You can file a motion for a variety of reasons, and these motions can be either temporary or permanent, depending on when you file the motion.

For instance, if your divorce case is still pending and you file a request for order the orders he received from the court are generally going to be temporary until final judgment is entered in your case. If you divorce is already been finalized and you need to file a motion post-judgment, these orders will generally be permanent until further order of the court .

In the past few weeks, we have completed several motions for clients.

The first one a lot talk about was a paternity case. A paternity case is one where a couple has a child, but they are not technically married. In this particular case, the father had not seen the child for several years. Out of the blue the father decides he wants to see his son hires an attorney and files a motion for child custody and visitation.

The mother called our office and asked us what she could do as she did not want the father, who had not seen the sun for several years, get the requested orders he was asking for.

We had her come in and reviewed the motion he had filed with the court. After reviewing the fathers declaration. We spoke to our client and asked her regarding the truthfulness of fathers claims. We then drafted a declaration in support of mothers request to deny father’s request for child custody and visitation.

Basically what you have to do when filing a response to motion is to go line by line and address the other party’s claims and state your version of the facts. And that is what we did in this case. We went line by line and addressed the issues. The father had claimed and then inserted the facts as mother presented them.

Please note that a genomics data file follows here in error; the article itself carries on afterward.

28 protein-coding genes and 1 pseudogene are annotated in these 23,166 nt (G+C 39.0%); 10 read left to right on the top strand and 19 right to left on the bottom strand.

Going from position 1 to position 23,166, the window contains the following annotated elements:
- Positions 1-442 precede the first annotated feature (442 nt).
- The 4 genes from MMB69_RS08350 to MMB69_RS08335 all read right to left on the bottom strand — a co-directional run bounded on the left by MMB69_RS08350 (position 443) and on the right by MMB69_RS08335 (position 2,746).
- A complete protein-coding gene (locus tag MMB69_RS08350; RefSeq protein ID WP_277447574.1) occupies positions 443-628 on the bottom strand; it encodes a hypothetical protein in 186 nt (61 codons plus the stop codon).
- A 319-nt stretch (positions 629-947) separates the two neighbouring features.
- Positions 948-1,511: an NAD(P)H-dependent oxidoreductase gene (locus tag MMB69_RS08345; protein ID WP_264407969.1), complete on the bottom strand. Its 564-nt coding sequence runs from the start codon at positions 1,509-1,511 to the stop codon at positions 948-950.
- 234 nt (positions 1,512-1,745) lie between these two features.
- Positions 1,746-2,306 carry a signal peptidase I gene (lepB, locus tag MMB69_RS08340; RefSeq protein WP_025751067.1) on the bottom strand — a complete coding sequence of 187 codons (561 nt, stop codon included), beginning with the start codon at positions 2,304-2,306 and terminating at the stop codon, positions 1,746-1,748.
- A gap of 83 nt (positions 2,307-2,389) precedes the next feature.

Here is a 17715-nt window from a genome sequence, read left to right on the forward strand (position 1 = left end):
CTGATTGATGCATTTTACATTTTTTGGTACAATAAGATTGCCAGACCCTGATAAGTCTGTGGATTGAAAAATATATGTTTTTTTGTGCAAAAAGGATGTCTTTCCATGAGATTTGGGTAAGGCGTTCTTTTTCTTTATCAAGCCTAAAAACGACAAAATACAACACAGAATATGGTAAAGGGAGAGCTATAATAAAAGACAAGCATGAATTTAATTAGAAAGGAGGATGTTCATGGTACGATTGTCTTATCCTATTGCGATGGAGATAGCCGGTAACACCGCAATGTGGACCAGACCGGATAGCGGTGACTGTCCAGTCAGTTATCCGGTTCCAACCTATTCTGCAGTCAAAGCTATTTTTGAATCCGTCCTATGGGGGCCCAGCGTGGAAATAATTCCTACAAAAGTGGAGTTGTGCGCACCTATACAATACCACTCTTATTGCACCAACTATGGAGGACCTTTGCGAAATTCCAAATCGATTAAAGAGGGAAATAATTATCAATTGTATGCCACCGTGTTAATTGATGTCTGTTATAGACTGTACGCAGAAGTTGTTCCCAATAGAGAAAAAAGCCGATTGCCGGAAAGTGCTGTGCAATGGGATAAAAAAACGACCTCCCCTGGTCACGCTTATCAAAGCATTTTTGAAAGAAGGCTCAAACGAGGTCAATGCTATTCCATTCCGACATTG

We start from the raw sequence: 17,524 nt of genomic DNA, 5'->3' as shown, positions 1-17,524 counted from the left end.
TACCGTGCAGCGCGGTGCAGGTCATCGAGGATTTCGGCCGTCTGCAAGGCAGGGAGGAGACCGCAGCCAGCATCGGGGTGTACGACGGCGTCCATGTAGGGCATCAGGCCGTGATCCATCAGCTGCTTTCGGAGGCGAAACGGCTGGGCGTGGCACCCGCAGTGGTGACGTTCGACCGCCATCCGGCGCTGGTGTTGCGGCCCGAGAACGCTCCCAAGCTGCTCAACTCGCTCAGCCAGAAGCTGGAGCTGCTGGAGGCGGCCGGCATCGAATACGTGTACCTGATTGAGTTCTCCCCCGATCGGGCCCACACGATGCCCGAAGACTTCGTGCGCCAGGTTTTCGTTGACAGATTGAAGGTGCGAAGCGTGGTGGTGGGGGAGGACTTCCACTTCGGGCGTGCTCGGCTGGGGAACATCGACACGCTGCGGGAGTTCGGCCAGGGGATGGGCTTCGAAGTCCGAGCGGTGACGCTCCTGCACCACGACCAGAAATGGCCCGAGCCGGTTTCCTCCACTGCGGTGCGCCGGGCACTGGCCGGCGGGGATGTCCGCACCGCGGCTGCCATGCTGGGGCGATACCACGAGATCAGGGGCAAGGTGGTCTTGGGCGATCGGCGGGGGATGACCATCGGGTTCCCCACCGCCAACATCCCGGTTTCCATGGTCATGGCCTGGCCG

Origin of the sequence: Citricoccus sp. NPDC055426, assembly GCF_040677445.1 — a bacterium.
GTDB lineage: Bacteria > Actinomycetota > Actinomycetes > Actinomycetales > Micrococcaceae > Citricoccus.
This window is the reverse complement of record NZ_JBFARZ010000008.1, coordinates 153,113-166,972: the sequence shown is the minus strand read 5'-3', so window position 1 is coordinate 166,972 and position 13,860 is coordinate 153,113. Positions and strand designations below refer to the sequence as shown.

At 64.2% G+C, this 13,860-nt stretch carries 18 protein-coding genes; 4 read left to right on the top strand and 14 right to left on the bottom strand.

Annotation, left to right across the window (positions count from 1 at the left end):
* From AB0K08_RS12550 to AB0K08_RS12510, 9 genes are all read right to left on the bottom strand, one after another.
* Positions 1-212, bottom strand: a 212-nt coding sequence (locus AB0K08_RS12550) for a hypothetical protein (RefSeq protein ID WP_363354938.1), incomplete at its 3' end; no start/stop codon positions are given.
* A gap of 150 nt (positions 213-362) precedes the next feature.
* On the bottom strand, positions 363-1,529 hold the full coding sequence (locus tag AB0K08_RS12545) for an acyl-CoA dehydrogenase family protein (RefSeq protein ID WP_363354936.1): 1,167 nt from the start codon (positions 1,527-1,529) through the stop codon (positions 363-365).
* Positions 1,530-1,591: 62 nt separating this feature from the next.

Once we’re done drafting the declaration. We may have served a copy to the father’s attorney and filed a motion with the court.

When the mother went to the hearing, she was able to successfully have the father’s request for child custody and visitation denied based on a variety of reasons that we had discussed in her responsive declaration.

Obviously, this client was very satisfied with our service in preparing her responsive declaration for a paternity case. Of course we can never promise any particular result when we help you prepare a motion or response to a motion in your paternity or divorce case.

This is just one of the cases that we assisted on this week we are currently working on three more motions or responses for our clients.

If you need to file a motion for child custody, child visitation, spousal support, child support or make any other requests you doing your divorce, while it is still pending, or after your divorce is concluded, we can help you.

We are licensed and bonded legal document preparation firm specializing in divorce in the Santa Clarita Valley. We serve all the Los Angeles courts and can assist you with your divorce case.

Please feel free to give us a call at 661-281-0266 so we can discuss the issues at hand so we can determine if we can help you through your divorce matter.